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The Real Thing
Changing partners as quickly as bed sheets, a film character finally discovers true love, proclaiming, "This is the real thing." Cinema feeds (on) such fantasy, explaining the reception given two recent films, one generally overlooked, the other highly acclaimed.
The latter, Silver Linings Playbook, focuses on Pat, released from a mental health facility after injuring his wife's lover, and Tiffany, battling a sex addiction in response to the death of her husband. They meet, annoy each other, and fall in love while rehearsing for a dance competition. Charmingly, the film subverts the cliché whereby protagonists overcome all odds to win the contest.
The cliché, instead, appears in the subplot. Having gambled away his savings, Pat's obsessive-compulsive father makes a deal: if the Philadelphia Eagles win their game at the same time that Pat and Tiffany achieve at least a middling score, he will reap a financial harvest. The bet works out, the film closing with family and friends joyously preparing a meal while Pat and Tiffany kanoodle in a corner, clearly having found "the real thing."
One can't help wondering, however, about other real things: Tiffany's sex addiction, Pat's bipolar disorder, his father's OCD, the family's habit of yelling vulgarities at each other. Ignoring such issues, most viewers want to believe that the silver linings of romantic love can swallow up dark clouds of dysfunctional behavior.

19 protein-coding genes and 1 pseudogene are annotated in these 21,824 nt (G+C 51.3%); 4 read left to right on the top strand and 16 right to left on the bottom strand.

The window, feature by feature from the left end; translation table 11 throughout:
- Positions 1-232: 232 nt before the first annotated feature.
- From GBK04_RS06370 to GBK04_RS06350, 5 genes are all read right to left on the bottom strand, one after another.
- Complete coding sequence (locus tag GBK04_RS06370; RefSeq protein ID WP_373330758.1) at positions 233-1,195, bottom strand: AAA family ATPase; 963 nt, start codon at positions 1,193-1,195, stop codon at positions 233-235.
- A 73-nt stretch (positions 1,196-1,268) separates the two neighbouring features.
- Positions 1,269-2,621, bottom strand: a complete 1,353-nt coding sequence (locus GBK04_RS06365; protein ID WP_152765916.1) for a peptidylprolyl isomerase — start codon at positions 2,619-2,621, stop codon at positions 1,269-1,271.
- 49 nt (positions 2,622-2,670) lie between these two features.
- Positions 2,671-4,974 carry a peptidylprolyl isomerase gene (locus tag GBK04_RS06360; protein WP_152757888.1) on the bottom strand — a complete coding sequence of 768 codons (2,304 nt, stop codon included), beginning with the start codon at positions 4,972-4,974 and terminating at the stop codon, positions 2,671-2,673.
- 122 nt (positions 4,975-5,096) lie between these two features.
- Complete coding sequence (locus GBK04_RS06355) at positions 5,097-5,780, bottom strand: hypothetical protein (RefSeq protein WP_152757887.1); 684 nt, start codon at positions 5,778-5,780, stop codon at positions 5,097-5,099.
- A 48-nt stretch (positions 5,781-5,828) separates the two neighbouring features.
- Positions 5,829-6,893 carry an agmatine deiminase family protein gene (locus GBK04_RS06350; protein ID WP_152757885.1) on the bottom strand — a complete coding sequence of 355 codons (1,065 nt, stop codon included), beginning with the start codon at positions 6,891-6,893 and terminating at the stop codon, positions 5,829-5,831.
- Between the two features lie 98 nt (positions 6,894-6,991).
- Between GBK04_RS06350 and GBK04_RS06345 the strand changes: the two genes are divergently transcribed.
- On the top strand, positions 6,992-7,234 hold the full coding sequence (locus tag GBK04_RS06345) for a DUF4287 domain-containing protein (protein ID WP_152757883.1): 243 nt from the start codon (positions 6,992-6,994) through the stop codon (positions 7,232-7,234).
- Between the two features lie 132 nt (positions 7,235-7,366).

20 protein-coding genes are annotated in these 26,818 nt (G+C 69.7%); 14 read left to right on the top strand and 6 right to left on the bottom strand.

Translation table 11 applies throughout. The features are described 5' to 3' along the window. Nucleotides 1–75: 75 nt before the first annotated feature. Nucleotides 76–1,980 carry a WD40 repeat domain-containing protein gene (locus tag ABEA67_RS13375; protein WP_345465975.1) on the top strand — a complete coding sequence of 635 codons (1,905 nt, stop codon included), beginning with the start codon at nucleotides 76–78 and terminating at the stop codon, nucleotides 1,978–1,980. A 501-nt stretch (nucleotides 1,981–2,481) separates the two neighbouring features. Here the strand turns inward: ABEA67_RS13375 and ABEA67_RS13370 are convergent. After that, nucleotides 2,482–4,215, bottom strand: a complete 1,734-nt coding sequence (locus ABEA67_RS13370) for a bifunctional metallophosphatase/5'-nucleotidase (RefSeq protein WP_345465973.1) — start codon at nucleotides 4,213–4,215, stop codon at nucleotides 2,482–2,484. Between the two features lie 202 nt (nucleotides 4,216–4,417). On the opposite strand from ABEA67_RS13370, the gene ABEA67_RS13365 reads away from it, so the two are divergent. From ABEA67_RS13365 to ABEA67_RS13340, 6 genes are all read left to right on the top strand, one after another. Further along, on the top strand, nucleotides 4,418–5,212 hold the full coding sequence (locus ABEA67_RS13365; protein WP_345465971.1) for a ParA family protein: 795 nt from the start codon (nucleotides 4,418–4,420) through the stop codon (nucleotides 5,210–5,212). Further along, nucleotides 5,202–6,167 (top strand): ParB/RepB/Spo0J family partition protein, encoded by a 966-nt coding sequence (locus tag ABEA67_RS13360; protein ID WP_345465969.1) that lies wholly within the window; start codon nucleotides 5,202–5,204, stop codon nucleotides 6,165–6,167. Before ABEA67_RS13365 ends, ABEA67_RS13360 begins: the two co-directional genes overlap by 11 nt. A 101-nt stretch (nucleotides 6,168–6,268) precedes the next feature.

Released almost simultaneously in the U.S. with Silver Linings Playbook, Anna Karenina calls into question our very notion of "the real thing," including the realism of cinema itself—perhaps explaining its uneven reception. Tom Stoppard, who wrote the screenplay for this latest adaptation of Tolstoy's novel, also wrote a 1982 stage play called The Real Thing. Beginning with a husband caustically joking about his wife's adultery, The Real Thing suddenly changes, establishing that the opening was merely a play within the play. When the character who ...